More specifically, Azimo is integrating with the social media behemoth’s Messenger service, which now has 1bn monthly users, as it looks to make international money transfer as easy as sending a message.
Azimo is, it says, the first money transfer service to integrate with Messenger in this way.
“This is about making money transfer better. It brings peace of mind to both you as a sender and your friends and family as recipients,” says co-founder and general manager Marta Krupinska.
“The recipient can guarantee that their details are correct, the sender doesn’t have to worry about entering the wrong numbers or hassling their recipient for further information. Everyone wins!”
How does it work?
> Users open the Azimo app, choose to request recipient details via Messenger and send the message.
> The recipient then gets a Facebook message, is prompted to fill in the details and then replies.
> The sender receives the reply, confirms payments and the money moves.
Senders don’t need to know their friend or family member’s bank details, they just need to be a Facebook contact, nor do they need to know how they want to pick up the cash – that’s all taken care of on the receive side.
— Azimo (@Azimo) August 4, 2016
If this sounds familiar it’s because Azimo started talking about Facebook integration back in 2013 when it launched a beta version to test the feature. Since then the firm says it has been working on perfecting the tool for full release.
Timing is also important. Finance is an inherently social industry with hundreds of millions of connections between people, businesses and banks every second around the globe and people have been talking about the potential for social media to play an integral role in the way money moves for years.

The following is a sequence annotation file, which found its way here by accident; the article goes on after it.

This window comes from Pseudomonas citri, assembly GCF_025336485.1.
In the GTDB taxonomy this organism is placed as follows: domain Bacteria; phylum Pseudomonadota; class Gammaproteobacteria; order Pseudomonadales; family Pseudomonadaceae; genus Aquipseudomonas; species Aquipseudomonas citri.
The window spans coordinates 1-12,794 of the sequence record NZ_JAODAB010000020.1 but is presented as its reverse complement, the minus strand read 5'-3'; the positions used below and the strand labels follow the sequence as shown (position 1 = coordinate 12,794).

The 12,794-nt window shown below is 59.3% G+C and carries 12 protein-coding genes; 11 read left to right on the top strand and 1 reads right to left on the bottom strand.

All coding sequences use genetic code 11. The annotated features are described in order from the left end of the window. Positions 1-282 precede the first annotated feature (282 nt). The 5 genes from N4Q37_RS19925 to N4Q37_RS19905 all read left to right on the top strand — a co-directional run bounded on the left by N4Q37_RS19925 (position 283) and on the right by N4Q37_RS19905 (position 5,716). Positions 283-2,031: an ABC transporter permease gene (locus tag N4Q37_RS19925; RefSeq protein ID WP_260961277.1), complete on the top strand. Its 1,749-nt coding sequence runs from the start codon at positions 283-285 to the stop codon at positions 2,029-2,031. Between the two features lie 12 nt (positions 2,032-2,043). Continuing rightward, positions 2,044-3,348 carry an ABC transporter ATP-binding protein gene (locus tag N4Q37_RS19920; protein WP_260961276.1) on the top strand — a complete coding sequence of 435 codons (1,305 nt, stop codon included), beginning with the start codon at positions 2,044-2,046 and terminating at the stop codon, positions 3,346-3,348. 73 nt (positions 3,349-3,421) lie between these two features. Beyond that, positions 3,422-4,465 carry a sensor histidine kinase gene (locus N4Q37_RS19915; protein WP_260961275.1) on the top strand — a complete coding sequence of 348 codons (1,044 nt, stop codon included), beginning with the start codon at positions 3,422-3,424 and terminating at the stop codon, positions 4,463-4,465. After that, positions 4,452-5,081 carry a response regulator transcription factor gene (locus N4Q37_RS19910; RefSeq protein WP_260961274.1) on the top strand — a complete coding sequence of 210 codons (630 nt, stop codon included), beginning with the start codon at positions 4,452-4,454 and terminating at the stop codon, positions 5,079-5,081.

Now, that talk is coming to fruition as, after some false starts, momentum begins to build behind social payments.
The explosive growth of P2P money transfer firm Venmo and companies like Circle coming down the line in the US, plus initiatives from the banks like Swish in Sweden prove there is a demand for better ways to send money between people.
Meanwhile in Asia, social payments via social media are well established and the massive growth of transaction volumes happening on platforms such as Line and WeChat points to the next evolution of payments globally.
Facebook wants a piece of the action and is positioning Messenger to play a central role in payments – and pretty much every other industry. Fintech companies are already getting on board via its recently-announced Messenger Platform, which is designed to let companies build customer services using chat bots.
Facebook said at the time that the bots could enable anything from automated subscription content like weather and traffic updates to customised comms like receipts and shipping notifications.
Azimo announced earlier this year that it is working on a Messenger bot that will be able to assist users while they are making payments to loved ones and points to the growing role of social media and mobile in the world of finance.
Meanwhile AJ Bell announcing its Youinvest investment platform’s integration with Facebook Messenger, completing its first live trade in June.
Check out our interview with Azimo co-founder Michael Kent talking about the future of finance on our FinTalk podcast:
CEO and Co-Founder of Payworks Christian Deger explains how developing partnerships between SMBs and VARs is benefiting the industry.
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Barclaycard has partnered with Uber on a loyalty program that will see customers benefit from exclusive offers.
JPMorgan Chase has announced the acquisition of MXC, a QR Code-based mobile wallet.